As support for our educational system becomes increasingly politicized, a significant number of people are now questioning the very worth of a higher education, Augustine writes. (Drew Angerer/Getty Images file photo)
A decade ago I chaired a committee that was established on a bipartisan basis by members of the House and Senate to assess America’s future economic competitiveness. The committee’s 20 members included CEOs of Fortune 100 companies, former presidential appointees, presidents of major public and private universities and three Nobel laureates. Upon completion of our work, two of our members joined the then-president’s Cabinet, one as secretary of Energy and the other as secretary of Defense.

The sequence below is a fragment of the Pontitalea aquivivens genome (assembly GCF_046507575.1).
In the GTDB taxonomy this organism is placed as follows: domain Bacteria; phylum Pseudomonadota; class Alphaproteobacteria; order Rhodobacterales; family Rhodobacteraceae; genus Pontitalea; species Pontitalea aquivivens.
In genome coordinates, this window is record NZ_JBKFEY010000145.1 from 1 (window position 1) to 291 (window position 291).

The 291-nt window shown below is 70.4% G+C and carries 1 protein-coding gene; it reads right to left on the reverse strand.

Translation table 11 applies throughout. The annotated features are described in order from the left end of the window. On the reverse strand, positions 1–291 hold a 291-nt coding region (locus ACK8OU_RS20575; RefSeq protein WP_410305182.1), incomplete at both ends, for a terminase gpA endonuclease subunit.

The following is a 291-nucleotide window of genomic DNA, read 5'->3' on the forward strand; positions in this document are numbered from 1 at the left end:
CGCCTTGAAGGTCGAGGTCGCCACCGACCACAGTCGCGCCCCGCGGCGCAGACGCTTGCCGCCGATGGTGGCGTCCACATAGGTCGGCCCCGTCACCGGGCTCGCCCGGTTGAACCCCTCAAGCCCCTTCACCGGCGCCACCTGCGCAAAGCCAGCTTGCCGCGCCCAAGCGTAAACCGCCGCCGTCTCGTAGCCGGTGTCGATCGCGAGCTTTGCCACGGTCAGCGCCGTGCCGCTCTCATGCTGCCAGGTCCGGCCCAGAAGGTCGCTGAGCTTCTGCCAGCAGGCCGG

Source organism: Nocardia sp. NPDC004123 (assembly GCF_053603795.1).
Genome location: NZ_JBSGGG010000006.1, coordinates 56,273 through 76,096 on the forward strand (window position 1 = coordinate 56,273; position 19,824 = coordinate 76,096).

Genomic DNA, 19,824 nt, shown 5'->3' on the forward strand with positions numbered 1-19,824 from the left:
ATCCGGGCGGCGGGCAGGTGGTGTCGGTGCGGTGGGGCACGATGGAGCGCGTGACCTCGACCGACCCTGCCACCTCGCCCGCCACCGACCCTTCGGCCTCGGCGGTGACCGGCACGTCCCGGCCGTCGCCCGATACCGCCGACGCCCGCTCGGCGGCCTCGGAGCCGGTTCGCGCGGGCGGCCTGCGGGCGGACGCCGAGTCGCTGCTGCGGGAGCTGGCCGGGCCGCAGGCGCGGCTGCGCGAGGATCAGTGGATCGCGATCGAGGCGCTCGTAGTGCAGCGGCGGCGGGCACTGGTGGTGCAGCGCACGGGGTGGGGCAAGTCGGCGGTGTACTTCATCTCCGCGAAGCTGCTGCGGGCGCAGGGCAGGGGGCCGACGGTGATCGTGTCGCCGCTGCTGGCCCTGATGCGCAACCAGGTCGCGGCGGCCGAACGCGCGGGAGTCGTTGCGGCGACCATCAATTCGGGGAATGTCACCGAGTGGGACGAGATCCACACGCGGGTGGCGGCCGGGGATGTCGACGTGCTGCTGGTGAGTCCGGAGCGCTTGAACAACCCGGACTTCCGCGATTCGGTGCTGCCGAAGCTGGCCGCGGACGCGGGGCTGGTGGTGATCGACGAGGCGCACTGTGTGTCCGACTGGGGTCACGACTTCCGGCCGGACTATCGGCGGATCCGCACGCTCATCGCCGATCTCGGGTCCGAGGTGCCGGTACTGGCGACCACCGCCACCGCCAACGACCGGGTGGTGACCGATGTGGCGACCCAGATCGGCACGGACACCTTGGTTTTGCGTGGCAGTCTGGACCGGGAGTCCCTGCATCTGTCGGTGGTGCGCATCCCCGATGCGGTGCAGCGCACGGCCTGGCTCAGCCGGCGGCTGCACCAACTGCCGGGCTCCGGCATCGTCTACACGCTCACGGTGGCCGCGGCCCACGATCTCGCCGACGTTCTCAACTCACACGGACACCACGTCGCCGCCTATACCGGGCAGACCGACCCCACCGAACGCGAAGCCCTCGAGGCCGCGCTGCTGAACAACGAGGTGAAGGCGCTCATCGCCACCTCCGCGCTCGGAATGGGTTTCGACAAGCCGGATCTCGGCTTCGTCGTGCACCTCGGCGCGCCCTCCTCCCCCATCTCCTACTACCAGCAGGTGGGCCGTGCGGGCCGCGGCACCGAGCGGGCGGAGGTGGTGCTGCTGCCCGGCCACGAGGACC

The document we produced, which became known as the “Gathering Storm Report,” concluded that the top two priorities for America to remain competitive in the global marketplace were to strengthen education and to double our investment in basic research.